Who Discovered DNA?

No one person discovered DNA. Instead, many scientists uncovered more and more about DNA from 1869-1953, until it culminated in the discovery of the famous double helix.

It all started humbly enough in 1869, when Swiss chemist Johann Friedrich Miescher found a phosphorus-containing substance very different from the proteins he was looking for in white blood cells. He called this substance a nuclein, but it was later called nucleic acid.

50 years later, in 1919, Russian biochemist Phoebus Levene proposed that nucleic acids were molecules made of phosphate, sugar, and four nitrogenous bases—adenine (A), guanine (G), cytosine (C), and thymine (T).

By 1944, Oswald Avery, Colin MacLeod, and Maclyn McCarty at the Rockefeller Institute in New York showed that DNA—not proteins, as others had previously assumed—was the substance that passed along the genetic information necessary for bacterial transformation. Another important discovery came in 1950, when Erwin Chargaff published a paper outlining the rules of base pairing: adenine with thymine and cytosine with guanine.

The real breakthrough in understanding DNA, however, came with the discovery of its structure in 1953. The discovery of the structure of DNA is often credited to James Watson and Francis Crick. However they relied exclusively on the research of others, such as Rosalind Franklin, whose X-ray diffraction images of crystallized DNA were key to solving the mystery of DNA’s structure.

When Was DNA Discovered?

As previously mentioned, DNA was first identified and called "nuclein" by Swiss chemist Johann Friedrich Miescher in 1896. But its structure, the famous double helix, was not discovered until 1953 by Watson and Crick, who built upon the work of others.

Watson and Crick's quest to discover the structure of DNA began with their first meeting in the summer of 1951. The first model they proposed was wrong, featuring three strands of DNA instead of two. The turning point for Watson and Crick came when they gained access to Rosalind Franklin's work. Franklin's images and crystallographic calculations, along with the work of others such as Erwin Chargaff, helped Watson and Crick solve the mystery of DNA's structure.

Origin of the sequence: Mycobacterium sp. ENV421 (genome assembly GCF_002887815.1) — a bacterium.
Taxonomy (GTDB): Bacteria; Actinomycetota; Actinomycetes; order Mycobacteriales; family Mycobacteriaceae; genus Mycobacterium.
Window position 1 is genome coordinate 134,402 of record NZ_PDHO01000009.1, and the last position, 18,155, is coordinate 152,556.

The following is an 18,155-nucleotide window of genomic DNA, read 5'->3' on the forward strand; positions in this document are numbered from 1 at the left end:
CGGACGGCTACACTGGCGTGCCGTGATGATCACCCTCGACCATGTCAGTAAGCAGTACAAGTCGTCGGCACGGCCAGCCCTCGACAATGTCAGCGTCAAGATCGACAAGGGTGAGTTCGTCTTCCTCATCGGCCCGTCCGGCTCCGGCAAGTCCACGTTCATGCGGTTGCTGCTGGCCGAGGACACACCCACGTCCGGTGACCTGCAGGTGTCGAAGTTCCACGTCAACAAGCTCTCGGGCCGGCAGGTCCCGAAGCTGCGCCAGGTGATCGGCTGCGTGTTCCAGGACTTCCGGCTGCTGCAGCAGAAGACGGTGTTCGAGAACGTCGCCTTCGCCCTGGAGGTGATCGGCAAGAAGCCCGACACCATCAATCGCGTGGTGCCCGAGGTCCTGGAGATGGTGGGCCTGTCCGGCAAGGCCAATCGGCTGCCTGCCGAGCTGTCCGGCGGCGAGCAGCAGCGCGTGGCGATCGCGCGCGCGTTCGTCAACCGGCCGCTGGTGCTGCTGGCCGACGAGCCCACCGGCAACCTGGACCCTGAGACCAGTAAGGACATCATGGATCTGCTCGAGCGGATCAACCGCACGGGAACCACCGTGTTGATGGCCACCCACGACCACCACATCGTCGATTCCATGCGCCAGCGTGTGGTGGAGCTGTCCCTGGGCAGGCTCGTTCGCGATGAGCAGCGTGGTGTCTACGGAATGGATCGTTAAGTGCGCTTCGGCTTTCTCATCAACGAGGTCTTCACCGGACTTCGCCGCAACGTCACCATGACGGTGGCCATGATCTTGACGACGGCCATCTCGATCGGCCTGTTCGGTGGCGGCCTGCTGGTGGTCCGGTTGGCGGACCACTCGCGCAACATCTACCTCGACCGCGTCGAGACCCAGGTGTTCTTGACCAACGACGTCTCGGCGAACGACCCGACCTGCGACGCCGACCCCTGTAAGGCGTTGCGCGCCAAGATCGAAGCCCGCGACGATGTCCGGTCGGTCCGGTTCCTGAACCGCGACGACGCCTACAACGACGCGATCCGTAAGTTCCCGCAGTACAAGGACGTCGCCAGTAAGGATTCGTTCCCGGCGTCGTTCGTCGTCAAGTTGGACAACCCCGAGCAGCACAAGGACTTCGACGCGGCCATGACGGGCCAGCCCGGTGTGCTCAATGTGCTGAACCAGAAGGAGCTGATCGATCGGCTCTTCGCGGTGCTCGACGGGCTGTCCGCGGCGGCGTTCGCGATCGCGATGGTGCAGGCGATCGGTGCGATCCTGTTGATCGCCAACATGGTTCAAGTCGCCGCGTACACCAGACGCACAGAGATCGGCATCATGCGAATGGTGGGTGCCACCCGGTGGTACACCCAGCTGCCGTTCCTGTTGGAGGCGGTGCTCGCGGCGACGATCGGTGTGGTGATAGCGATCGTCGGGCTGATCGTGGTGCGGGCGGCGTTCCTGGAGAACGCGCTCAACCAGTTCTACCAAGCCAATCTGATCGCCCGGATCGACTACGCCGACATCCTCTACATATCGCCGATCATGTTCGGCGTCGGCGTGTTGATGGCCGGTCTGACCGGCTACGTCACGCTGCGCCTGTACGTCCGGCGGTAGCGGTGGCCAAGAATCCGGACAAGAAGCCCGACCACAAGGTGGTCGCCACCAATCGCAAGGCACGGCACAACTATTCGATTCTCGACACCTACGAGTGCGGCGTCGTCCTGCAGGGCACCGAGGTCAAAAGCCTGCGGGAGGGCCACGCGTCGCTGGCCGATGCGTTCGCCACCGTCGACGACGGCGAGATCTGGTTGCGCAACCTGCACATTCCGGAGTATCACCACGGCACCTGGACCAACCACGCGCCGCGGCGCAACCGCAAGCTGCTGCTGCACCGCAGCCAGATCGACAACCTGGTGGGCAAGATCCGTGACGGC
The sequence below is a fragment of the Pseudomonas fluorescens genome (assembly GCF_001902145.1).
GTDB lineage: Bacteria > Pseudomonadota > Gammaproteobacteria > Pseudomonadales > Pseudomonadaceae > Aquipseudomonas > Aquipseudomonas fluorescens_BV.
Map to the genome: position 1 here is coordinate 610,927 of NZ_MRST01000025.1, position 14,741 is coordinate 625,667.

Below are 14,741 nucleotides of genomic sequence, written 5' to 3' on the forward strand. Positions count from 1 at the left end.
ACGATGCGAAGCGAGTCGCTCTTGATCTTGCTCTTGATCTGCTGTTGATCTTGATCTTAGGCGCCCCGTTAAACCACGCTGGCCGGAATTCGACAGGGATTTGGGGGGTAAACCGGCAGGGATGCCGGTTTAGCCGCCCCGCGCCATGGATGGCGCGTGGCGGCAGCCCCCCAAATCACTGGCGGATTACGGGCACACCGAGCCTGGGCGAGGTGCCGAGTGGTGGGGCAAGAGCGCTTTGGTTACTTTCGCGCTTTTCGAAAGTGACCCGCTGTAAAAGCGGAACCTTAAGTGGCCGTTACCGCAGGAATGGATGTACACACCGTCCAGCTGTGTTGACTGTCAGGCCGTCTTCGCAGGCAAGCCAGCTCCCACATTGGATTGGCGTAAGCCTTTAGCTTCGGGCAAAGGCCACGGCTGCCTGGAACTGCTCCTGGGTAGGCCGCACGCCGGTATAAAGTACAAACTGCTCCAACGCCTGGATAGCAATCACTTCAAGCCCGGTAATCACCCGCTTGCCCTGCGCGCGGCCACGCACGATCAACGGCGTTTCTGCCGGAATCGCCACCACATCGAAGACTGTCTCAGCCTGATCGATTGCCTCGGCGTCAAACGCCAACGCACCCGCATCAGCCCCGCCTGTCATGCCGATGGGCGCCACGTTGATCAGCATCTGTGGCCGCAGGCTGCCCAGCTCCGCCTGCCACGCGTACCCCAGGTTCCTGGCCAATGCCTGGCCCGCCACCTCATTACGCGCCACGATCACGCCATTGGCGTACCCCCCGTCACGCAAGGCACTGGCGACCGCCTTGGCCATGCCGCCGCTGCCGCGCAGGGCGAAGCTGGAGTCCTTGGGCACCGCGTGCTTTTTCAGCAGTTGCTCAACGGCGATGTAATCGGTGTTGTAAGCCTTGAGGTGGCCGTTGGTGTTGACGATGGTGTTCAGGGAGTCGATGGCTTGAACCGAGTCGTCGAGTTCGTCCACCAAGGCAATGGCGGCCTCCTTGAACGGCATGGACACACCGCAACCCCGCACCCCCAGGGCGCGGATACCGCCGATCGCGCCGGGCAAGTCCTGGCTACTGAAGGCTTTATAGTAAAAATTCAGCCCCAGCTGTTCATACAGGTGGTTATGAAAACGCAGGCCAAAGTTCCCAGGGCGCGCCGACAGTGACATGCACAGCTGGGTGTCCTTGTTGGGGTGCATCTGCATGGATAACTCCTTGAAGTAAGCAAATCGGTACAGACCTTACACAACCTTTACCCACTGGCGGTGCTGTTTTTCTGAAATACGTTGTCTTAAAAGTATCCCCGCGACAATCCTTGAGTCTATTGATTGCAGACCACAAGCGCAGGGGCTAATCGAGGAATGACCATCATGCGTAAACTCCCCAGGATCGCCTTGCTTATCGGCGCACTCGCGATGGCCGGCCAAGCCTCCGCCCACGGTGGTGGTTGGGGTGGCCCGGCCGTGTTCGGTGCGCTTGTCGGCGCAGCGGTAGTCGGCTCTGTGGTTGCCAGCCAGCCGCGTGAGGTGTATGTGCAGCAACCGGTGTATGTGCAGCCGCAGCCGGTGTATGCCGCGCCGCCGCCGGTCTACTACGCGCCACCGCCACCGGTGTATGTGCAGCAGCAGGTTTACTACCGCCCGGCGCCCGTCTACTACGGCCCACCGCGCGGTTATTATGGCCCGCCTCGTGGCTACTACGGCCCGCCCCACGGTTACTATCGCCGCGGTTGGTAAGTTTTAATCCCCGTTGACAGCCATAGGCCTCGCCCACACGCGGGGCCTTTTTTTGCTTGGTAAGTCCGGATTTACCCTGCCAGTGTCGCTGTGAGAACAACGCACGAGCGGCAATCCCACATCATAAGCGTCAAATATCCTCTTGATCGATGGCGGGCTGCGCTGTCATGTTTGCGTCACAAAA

Watson and Crick published their findings on the structure of DNA in a paper titled "A Structure for Deoxyribose Nucleic Acid" in 1953. Their findings fundamentally changed how scientists (and eventually everyone) thought about how the DNA molecule worked in heredity.

In 1962, Watson and Crick were awarded the Nobel Prize, together with Maurice Wilkins, for the discovery of DNA's structure. Rosalind Franklin, who had died four years before, was not included in the Nobel Prize, as a Nobel Prize can only be shared by three living scientists.

The Significance of the Discovery of DNA’s Structure

The DNA double helix is the most well-known molecular structure in all of biology. It gave a simple explanation for how DNA is copied when a cell divides, how it is passed down from generation to generation, and how such a simple molecule could provide all the mind-bending complexity displayed by life on Earth.

It is considered one of the most important scientific discoveries in modern times, leading to the development of modern molecular biology.